How countries apply their trade policies has been of heightened interest since the early days of the Great Recession. While applied import tariffs have proven resilient to change, the temporary trade barriers of anti-dumping, safeguards and countervailing duties have become important to understanding the year-to-year churning that arises under modern commercial policy. We summarise evidence from the World Bank’s Temporary Trade Barriers Database—that has been newly updated with data through 2013—for more than 25 major economies.
The leading indicator of forthcoming import protection involves government decisions to initiate new temporary trade barrier (TTB) investigations. Governments initiate such investigations after receiving petitions filed either by a domestic industry or by a labour group claiming to suffer injury from import competition.
A substantial body of research across a number of high-income and emerging economies links these indicators to weakness in the underlying macroeconomic climate. Import protection has been shown to follow declines in domestic real GDP growth, increases in the unemployment rate, and real exchange rate appreciations. Further, among the relatively limited increases in import protection on aggregate witnessed during the Great Recession—including through tariff policies—TTBs turn out to have been some of the most economically meaningful.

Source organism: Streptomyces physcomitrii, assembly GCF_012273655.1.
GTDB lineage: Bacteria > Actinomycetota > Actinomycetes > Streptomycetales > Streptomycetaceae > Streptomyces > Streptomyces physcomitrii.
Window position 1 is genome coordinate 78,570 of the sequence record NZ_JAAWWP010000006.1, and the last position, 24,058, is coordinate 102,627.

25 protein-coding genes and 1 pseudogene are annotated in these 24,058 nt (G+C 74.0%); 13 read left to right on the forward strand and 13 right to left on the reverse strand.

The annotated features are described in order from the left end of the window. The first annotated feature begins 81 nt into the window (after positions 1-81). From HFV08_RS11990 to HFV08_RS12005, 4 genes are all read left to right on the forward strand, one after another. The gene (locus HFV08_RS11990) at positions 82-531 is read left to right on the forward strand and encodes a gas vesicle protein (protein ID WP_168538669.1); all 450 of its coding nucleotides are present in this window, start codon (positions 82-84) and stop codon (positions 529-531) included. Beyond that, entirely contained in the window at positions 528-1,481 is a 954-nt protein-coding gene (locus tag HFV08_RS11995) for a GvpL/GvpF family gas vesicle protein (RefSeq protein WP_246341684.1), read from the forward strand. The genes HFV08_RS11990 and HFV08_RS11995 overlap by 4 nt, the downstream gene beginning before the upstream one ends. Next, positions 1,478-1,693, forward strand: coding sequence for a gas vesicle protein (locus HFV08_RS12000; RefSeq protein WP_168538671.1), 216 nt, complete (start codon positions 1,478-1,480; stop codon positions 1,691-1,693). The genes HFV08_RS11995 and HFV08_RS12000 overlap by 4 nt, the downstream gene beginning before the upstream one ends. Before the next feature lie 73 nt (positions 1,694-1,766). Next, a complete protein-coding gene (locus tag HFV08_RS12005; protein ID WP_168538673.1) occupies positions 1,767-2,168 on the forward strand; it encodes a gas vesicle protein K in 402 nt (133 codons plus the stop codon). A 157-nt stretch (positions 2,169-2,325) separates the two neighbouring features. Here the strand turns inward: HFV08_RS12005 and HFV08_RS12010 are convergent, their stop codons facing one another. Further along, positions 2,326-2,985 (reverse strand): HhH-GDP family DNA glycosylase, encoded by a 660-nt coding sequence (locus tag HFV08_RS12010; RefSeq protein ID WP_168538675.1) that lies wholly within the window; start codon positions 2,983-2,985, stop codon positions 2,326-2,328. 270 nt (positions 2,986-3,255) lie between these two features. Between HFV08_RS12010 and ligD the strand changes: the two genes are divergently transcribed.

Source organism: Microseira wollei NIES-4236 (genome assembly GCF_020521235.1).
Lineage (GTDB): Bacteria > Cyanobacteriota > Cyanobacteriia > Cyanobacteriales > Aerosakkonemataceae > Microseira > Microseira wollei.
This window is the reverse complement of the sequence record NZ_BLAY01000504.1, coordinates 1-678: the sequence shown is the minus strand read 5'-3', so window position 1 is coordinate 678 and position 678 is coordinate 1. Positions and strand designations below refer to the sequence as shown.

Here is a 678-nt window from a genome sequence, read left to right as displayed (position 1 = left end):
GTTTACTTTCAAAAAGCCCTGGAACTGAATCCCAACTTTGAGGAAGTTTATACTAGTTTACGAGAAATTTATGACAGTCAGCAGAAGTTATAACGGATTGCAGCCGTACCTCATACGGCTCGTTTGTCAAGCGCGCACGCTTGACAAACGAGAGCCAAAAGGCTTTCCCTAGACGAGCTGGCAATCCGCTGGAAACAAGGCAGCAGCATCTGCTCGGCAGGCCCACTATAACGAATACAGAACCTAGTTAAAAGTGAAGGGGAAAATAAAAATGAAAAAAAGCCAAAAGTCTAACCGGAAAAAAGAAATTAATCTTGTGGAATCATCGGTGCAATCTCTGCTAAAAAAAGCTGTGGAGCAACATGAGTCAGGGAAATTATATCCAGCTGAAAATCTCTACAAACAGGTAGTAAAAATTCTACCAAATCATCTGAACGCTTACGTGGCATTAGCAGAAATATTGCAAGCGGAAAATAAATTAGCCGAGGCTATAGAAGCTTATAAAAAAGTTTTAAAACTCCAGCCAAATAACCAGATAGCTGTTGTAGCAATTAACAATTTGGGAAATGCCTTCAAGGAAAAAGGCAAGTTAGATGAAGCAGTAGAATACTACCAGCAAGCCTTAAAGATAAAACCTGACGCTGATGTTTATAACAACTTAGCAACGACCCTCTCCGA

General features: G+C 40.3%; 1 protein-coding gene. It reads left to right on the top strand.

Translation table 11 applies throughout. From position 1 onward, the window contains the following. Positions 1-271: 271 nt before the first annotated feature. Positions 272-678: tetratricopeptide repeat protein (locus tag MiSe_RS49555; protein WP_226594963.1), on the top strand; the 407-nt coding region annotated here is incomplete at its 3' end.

Overall, the major economies experienced a relatively low share of their imports becoming subject to new TTB investigations. The evidence for both the G20 high income countries and emerging economies is that there were low levels of ‘flow’ of potential new import protection arising in 2013.
Furthermore, 18 of the 28 countries listed in table 1 had a smaller share of imported products in 2013 involved in new investigations than the country’s annual average over 1995-2012. In fact, only Brazil, India, and the US had 0.5% or more of their products become subject to new investigations in 2013, and these are countries for which such higher levels are not atypical.
The second piece of goods news is evidence that cumulative levels of imposed TTB import protection in 2013 remained relatively flat or even declined slightly in comparison with 2012. A decline occurs when the share of imports covered by the TTBs being removed is larger than the share covered by the TTBs that are newly imposed.
Table 1 indicates that 14 out of 27 countries reported declines (or stagnant levels) in 2013 relative to 2012, and most of the 13 other reported slight increases.